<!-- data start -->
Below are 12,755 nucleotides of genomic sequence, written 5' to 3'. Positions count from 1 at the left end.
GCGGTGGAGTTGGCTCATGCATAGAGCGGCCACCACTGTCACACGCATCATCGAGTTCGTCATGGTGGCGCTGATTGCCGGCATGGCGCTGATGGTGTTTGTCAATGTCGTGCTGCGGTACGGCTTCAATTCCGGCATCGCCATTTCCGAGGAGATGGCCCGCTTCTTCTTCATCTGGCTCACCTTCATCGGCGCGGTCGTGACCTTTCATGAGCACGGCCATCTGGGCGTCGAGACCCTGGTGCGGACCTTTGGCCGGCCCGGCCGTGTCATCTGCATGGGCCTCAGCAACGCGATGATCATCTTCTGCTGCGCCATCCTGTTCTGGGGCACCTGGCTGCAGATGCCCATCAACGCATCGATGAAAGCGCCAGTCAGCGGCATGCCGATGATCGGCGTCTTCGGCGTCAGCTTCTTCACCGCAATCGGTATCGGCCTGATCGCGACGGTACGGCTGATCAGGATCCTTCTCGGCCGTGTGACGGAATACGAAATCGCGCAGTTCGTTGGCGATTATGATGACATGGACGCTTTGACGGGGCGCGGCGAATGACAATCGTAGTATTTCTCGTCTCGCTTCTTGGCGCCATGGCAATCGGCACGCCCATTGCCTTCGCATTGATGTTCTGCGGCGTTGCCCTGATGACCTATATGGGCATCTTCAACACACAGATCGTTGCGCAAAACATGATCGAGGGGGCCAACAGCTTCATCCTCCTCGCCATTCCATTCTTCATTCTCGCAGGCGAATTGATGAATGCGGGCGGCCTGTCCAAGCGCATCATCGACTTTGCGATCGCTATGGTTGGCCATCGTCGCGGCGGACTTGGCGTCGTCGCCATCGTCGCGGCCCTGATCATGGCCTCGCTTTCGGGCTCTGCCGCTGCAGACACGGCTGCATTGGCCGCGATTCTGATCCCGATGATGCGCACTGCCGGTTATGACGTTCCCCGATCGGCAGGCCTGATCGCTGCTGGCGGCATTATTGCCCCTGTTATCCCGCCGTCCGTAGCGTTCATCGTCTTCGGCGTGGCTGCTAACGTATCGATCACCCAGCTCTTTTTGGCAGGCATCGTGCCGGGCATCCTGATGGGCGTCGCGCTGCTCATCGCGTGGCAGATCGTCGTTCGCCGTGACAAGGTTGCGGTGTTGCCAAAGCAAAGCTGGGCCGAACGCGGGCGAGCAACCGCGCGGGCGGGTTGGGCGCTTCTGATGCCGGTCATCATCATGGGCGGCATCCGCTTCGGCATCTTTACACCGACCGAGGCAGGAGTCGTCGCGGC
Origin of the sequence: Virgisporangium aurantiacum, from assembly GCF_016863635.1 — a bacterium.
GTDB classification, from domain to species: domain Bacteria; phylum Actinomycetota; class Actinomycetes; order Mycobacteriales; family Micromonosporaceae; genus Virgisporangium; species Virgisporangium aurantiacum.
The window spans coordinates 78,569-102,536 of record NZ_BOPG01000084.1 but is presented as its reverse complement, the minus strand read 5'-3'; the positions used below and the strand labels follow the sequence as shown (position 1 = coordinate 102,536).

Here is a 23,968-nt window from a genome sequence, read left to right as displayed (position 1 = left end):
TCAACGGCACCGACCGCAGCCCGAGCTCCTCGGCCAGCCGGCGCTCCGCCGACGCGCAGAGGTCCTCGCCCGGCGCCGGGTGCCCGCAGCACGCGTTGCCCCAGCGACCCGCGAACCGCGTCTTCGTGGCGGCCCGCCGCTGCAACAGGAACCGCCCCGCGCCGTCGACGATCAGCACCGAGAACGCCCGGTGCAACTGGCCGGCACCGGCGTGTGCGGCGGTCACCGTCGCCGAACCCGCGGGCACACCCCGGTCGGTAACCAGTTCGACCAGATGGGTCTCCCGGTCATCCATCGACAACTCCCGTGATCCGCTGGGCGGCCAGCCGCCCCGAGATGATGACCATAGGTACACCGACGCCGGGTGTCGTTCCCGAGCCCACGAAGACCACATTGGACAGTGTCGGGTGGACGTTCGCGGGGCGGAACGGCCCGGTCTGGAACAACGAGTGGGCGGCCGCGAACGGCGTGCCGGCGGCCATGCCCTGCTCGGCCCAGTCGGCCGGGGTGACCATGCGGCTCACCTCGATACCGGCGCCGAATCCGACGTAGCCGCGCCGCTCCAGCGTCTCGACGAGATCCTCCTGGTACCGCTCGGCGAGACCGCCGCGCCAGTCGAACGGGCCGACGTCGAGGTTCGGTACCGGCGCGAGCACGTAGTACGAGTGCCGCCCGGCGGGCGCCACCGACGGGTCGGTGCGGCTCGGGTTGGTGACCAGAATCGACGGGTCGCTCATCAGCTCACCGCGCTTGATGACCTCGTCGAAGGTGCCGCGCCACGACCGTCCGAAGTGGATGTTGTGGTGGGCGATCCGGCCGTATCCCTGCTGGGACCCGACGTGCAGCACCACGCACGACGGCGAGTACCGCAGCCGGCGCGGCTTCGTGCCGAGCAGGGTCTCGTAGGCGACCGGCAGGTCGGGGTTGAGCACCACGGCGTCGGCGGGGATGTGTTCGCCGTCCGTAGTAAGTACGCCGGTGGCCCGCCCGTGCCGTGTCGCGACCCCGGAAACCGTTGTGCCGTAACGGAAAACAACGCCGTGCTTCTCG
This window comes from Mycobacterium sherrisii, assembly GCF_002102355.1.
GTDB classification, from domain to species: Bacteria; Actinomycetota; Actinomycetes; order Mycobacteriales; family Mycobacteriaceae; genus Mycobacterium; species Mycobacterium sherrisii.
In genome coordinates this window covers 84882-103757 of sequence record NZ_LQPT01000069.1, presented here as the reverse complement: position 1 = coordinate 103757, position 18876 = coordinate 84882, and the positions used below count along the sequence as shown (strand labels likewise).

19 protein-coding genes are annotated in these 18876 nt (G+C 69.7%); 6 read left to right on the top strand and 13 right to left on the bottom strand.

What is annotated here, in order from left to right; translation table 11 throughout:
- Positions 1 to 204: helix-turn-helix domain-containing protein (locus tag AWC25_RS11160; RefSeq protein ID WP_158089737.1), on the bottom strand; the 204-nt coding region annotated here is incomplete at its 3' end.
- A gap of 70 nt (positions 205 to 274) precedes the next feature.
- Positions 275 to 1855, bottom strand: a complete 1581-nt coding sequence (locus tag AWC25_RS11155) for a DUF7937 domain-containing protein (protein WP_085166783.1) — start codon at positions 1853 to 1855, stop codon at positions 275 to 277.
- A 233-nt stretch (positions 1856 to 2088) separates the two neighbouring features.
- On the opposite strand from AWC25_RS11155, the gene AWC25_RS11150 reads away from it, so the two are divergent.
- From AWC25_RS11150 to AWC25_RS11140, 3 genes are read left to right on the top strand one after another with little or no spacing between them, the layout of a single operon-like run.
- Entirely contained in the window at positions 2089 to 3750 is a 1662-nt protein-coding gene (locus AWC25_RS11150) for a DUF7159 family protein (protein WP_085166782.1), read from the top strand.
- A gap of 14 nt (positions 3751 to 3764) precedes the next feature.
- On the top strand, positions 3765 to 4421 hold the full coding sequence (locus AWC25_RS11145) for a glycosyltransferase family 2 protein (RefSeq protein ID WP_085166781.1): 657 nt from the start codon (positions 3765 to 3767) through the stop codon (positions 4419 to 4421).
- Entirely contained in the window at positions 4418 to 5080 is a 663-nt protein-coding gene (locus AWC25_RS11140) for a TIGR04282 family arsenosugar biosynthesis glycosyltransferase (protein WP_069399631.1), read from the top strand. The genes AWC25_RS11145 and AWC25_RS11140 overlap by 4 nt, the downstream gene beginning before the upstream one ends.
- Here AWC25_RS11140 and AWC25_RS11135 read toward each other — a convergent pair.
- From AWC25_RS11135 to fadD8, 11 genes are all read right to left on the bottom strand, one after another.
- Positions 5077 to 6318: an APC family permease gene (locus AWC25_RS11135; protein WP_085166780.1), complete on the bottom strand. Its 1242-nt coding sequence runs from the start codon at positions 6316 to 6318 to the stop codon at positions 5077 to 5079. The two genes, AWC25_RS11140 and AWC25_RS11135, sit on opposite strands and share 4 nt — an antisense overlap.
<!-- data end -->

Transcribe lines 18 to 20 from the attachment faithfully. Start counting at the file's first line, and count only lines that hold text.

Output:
- From AWC25_RS11150 to AWC25_RS11140, 3 genes are read left to right on the top strand one after another with little or no spacing between them, the layout of a single operon-like run.
- Entirely contained in the window at positions 2089 to 3750 is a 1662-nt protein-coding gene (locus AWC25_RS11150) for a DUF7159 family protein (protein WP_085166782.1), read from the top strand.
- A gap of 14 nt (positions 3751 to 3764) precedes the next feature.